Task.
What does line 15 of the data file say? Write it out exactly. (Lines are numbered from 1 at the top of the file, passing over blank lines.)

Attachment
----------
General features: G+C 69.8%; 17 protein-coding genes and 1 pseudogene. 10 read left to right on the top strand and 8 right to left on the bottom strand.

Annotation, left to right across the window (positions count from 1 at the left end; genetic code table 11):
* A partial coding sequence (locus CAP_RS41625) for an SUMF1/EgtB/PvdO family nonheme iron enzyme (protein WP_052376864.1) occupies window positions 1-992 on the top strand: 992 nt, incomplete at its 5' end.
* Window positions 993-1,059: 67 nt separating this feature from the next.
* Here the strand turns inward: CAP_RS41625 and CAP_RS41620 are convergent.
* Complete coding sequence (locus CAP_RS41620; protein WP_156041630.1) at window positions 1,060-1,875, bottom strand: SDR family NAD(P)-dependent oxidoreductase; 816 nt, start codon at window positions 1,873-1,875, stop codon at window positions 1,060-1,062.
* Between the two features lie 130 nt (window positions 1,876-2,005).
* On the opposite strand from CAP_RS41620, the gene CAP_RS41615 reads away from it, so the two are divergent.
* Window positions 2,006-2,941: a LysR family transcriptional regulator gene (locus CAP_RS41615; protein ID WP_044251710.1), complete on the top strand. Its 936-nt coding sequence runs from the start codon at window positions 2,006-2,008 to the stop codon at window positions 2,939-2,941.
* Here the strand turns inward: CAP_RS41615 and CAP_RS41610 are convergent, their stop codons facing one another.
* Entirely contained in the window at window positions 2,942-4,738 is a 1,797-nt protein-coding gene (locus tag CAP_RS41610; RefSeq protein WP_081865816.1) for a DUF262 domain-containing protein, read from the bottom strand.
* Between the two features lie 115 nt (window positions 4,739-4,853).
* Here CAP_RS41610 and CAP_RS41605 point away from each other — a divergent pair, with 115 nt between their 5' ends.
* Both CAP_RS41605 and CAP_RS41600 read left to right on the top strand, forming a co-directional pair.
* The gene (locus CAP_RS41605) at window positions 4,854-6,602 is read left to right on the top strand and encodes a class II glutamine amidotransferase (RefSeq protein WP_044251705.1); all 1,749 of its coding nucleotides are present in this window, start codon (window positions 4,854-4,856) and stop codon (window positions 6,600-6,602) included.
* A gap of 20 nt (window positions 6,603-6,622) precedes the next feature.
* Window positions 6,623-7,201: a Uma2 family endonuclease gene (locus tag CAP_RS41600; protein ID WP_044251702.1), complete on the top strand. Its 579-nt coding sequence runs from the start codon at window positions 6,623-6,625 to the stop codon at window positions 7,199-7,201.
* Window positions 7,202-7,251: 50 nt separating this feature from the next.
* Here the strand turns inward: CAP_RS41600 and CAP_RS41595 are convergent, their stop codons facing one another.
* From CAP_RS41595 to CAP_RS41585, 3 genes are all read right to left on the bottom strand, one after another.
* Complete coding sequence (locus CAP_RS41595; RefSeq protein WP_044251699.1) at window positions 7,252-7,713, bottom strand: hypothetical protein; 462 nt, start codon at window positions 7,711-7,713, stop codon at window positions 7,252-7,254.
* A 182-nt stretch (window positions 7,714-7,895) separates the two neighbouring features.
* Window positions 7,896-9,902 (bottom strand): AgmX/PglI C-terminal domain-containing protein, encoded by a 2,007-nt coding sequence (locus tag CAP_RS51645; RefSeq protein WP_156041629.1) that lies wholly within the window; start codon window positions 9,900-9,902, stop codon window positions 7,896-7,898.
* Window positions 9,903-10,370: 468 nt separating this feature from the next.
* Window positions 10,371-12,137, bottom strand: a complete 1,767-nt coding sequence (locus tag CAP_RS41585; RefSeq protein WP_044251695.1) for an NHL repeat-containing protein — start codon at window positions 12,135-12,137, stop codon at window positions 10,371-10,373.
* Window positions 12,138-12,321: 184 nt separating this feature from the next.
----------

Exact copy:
* The gene (locus CAP_RS41605) at window positions 4,854-6,602 is read left to right on the top strand and encodes a class II glutamine amidotransferase (RefSeq protein WP_044251705.1); all 1,749 of its coding nucleotides are present in this window, start codon (window positions 4,854-4,856) and stop codon (window positions 6,600-6,602) included.